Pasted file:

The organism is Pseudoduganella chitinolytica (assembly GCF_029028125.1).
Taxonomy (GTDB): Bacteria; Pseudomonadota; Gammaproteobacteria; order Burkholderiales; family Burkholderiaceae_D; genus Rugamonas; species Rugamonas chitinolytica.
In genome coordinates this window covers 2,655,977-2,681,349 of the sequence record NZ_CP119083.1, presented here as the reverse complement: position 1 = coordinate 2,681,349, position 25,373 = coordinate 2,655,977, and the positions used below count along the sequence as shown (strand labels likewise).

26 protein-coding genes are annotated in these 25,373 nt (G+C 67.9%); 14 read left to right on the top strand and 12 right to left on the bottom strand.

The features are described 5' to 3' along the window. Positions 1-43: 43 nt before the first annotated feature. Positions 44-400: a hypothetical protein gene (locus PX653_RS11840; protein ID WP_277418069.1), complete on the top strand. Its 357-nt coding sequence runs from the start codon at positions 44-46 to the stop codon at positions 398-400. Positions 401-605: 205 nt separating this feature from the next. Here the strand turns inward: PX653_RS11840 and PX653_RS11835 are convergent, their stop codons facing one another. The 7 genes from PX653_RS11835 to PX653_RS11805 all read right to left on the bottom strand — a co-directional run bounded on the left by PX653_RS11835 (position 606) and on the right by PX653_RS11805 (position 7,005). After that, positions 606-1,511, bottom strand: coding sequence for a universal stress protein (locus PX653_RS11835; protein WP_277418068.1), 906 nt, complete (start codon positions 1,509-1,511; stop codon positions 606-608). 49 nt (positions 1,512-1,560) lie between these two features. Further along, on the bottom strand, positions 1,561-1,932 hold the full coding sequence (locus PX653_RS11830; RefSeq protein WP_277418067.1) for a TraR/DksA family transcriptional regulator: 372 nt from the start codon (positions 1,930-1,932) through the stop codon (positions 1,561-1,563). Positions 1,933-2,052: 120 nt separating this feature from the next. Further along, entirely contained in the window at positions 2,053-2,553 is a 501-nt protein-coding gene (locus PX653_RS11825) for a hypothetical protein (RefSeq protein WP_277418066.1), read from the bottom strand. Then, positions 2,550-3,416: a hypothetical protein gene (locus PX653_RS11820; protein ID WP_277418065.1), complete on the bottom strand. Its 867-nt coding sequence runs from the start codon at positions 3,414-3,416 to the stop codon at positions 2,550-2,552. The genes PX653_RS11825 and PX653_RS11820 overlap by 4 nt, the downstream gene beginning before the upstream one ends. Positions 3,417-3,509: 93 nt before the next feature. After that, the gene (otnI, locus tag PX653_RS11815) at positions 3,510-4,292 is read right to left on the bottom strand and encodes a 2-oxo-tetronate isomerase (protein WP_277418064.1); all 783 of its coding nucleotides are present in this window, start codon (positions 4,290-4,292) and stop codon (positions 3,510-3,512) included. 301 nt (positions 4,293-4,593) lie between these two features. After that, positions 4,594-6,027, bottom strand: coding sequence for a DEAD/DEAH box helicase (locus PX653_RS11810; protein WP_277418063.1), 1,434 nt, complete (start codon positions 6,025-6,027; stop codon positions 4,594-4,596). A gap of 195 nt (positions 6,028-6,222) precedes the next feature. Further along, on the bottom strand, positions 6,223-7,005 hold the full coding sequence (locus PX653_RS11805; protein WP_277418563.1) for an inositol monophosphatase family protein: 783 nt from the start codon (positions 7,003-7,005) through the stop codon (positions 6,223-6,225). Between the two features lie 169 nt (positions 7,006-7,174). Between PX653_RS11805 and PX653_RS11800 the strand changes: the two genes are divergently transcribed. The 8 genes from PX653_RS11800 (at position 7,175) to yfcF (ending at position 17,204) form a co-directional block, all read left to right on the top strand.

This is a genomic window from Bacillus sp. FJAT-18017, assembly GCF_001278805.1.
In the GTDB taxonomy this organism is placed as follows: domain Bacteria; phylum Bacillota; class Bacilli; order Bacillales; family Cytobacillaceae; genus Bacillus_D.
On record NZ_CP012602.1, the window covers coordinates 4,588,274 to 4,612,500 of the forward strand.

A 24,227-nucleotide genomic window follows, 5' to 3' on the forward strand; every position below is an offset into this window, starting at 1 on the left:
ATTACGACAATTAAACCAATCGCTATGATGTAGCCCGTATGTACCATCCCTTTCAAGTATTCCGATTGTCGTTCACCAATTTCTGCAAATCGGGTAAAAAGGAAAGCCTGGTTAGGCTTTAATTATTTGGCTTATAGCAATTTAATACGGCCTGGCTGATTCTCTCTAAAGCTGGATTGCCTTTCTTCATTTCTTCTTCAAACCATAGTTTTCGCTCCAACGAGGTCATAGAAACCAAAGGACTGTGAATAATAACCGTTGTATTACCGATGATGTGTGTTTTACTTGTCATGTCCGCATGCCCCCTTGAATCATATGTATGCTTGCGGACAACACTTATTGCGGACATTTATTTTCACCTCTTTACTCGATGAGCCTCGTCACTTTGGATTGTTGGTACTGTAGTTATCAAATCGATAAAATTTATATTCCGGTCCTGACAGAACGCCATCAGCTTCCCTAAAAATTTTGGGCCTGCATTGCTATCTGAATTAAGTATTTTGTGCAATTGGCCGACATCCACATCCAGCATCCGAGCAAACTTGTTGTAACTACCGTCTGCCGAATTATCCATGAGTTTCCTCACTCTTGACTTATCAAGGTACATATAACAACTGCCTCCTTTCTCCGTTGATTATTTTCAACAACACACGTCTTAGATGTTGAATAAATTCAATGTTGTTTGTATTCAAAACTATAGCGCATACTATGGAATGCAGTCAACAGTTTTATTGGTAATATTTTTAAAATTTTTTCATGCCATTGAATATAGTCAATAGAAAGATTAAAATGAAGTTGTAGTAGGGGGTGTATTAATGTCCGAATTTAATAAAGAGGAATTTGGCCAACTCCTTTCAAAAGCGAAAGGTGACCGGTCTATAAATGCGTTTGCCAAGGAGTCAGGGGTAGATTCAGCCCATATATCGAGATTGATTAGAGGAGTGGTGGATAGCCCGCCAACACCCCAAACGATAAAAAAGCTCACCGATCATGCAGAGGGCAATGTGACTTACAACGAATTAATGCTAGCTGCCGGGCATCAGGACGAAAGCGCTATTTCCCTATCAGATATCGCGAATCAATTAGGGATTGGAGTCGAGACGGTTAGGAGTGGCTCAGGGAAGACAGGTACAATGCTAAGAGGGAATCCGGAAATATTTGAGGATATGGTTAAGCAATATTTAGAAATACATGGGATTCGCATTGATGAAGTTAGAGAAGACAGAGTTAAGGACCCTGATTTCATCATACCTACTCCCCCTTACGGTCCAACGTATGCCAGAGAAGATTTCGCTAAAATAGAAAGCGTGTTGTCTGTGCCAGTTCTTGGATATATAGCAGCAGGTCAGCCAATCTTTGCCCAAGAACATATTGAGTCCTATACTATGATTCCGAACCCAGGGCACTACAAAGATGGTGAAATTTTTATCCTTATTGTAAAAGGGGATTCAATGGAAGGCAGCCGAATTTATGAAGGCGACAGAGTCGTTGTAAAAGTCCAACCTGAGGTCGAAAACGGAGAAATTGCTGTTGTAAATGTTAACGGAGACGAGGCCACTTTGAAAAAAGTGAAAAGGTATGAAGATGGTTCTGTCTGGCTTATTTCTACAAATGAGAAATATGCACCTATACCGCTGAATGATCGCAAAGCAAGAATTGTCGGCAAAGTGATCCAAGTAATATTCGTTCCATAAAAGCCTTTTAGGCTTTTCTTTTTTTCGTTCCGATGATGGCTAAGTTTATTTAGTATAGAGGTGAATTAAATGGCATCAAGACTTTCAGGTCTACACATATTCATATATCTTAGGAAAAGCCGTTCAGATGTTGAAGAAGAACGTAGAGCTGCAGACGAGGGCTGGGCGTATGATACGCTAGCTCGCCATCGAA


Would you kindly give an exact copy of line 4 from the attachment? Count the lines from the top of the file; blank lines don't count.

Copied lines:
26 protein-coding genes are annotated in these 25,373 nt (G+C 67.9%); 14 read left to right on the top strand and 12 right to left on the bottom strand.